Should nurses carry malpractice if the hospital already covers them?

Get Legal Help Today

 Secured with SHA-256 Encryption

Should nurses carry malpractice if the hospital already covers them?

Asked on February 3, 2011 under Malpractice Law, Virginia

Answers:

M.T.G., Member, New York Bar / FreeAdvice Contributing Attorney

Answered 10 years ago | Contributor

If you work for the hospital, and all your work is done in the hospital, then there really may not be any need for you to carry personal malpractice insurance.  I would, though, ask to see a copy of the coverage and exactly what it is just to be sure.  If you feel, after you read it, that the insurance is not adequate you may want to research the matter and speak with a malpractice carrier or broker to see what additional coverage would be and the cost.  You should look for the words "defense" and "indemnification" and "coverage limits" when reading the policy.  I really think that you are fine but it is good to know the information from the policy that covers you in any event. Good luck to you.

SJZ, Member, New York Bar / FreeAdvice Contributing Attorney

Answered 10 years ago | Contributor

This is a good question for an insurance broker, to discuss cost/benefit, but my suspicion is that if the nurse can maintain her own policy and can afford it, she should. The reasons are as follows:

1) Should the nurse do any work that is outside the scope of her employment--e.g. she picks up work for another clinic, doctor, hospital, pharmacy, or directly as a private nurse for a patient--her hospital malpractice would not cover her. It would only cover her in the course of her nursing duties for the hospital.

2) Remember, the hospital's malpractice carrier is working for the hospital, not the individual nurses. It is possible a situation may arise where the best interest of the hospital and the insurer (who, after all, does not want to pay out money) would be best served by claiming that a nurse was acting outside the scope of hospital rules or even against instructions, trying to escape hospital liabililty while claiming the nurse went "rogue." (Apologies to Sarah Palin.) The hospital's interests and the nurses are not necessarily identical.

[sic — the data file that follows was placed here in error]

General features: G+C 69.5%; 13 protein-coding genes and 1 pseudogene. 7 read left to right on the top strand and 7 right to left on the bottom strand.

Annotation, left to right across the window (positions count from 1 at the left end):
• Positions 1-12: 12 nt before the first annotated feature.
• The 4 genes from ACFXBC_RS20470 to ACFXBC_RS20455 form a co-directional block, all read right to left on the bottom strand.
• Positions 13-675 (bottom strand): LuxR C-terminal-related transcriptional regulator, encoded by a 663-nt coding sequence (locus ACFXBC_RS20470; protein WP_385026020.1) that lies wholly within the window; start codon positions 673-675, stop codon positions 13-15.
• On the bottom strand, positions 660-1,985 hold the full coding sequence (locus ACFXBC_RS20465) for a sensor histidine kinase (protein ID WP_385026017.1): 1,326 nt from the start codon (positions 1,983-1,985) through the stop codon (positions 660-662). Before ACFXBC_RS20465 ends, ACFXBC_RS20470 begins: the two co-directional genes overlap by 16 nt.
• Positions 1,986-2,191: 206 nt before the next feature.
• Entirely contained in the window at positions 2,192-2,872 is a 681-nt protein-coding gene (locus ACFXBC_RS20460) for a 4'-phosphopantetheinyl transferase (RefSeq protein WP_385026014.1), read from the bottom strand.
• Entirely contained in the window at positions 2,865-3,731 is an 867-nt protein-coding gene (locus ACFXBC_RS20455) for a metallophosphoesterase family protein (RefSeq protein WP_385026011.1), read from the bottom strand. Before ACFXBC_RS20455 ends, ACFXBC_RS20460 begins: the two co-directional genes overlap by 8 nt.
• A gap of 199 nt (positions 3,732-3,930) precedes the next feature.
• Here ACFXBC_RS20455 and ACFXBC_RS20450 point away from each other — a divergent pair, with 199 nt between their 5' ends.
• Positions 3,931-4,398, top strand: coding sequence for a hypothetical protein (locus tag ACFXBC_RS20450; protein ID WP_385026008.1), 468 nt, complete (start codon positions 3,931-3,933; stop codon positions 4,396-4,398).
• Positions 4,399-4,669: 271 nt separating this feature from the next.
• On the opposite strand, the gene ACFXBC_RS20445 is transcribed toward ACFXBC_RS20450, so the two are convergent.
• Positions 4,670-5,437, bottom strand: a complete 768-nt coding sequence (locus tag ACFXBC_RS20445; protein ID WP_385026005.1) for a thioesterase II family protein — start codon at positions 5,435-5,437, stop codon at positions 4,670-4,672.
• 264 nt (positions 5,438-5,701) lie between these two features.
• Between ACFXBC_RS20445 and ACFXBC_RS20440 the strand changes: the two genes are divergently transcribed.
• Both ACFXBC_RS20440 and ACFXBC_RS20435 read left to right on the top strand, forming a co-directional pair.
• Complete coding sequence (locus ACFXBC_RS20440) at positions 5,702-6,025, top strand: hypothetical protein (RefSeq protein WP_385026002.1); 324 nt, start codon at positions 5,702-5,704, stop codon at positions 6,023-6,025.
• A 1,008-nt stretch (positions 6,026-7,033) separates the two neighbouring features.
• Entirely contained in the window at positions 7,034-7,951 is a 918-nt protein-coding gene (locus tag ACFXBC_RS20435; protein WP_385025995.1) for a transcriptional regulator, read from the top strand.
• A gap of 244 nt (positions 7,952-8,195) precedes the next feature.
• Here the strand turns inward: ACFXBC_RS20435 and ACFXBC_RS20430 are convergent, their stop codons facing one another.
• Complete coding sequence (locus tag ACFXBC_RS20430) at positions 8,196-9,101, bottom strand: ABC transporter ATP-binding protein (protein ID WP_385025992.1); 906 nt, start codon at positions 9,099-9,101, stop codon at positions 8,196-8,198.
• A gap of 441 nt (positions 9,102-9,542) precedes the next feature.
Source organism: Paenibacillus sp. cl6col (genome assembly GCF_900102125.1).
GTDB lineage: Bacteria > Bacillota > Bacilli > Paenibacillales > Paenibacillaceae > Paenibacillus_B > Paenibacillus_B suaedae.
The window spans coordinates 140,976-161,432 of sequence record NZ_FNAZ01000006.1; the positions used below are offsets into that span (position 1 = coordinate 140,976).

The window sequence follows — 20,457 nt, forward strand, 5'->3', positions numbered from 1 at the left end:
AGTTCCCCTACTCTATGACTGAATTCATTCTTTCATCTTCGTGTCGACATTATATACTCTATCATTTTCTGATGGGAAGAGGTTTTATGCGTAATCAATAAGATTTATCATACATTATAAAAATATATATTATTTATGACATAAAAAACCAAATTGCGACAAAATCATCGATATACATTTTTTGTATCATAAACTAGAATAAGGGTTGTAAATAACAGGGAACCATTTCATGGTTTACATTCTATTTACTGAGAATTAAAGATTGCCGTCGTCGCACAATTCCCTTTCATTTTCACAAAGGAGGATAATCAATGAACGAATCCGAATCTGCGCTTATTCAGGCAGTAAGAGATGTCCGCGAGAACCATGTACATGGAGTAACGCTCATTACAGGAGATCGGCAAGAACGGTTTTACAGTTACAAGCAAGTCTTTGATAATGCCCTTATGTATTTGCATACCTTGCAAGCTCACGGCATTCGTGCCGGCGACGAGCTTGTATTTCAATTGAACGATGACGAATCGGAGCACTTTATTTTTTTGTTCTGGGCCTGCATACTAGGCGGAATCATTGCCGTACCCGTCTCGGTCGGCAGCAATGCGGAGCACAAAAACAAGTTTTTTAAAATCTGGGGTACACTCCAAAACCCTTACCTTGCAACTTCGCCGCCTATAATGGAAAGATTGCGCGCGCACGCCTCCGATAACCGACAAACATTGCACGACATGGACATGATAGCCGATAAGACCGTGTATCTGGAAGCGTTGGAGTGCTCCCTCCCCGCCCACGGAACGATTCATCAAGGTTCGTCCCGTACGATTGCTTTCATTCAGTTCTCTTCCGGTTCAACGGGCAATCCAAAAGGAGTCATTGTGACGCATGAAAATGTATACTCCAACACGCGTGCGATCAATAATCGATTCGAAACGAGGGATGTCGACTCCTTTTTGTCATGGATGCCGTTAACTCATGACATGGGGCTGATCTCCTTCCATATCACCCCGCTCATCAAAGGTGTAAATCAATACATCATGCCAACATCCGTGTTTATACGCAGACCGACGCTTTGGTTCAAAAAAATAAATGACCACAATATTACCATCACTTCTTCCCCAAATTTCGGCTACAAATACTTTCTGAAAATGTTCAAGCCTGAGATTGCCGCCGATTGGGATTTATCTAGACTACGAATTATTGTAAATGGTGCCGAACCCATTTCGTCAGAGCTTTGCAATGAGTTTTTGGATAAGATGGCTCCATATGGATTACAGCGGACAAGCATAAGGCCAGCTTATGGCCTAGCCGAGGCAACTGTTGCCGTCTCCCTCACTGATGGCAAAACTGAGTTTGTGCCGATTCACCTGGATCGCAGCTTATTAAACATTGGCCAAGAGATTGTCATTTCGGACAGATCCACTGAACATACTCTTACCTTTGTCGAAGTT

IMPORTANT NOTICE: The Answer(s) provided above are for general information only. The attorney providing the answer was not serving as the attorney for the person submitting the question or in any attorney-client relationship with such person. Laws may vary from state to state, and sometimes change. Tiny variations in the facts, or a fact not set forth in a question, often can change a legal outcome or an attorney's conclusion. Although AttorneyPages.com has verified the attorney was admitted to practice law in at least one jurisdiction, he or she may not be authorized to practice law in the jurisdiction referred to in the question, nor is he or she necessarily experienced in the area of the law involved. Unlike the information in the Answer(s) above, upon which you should NOT rely, for personal advice you can rely upon we suggest you retain an attorney to represent you.

Get Legal Help Today

Find the right lawyer for your legal issue.

 Secured with SHA-256 Encryption